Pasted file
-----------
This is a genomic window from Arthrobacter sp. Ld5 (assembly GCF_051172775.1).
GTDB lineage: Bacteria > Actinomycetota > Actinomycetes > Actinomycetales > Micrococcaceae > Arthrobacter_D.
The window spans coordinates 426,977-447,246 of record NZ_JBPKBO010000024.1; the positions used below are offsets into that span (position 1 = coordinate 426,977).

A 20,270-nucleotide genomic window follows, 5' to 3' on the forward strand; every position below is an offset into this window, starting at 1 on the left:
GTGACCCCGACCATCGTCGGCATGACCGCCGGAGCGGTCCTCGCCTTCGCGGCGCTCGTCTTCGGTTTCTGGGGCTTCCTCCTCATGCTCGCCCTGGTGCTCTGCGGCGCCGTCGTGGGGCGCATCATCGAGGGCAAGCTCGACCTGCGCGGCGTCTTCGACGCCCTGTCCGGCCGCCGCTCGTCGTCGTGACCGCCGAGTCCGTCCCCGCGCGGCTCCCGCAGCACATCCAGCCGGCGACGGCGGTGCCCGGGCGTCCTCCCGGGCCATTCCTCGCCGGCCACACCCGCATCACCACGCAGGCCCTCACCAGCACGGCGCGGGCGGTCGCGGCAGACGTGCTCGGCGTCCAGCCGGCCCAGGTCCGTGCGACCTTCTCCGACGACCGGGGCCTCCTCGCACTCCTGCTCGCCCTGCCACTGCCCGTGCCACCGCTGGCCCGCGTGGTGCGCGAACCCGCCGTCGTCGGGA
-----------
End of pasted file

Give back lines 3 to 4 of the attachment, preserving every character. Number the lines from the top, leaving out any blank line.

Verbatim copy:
The window spans coordinates 426,977-447,246 of record NZ_JBPKBO010000024.1; the positions used below are offsets into that span (position 1 = coordinate 426,977).

A 20,270-nucleotide genomic window follows, 5' to 3' on the forward strand; every position below is an offset into this window, starting at 1 on the left: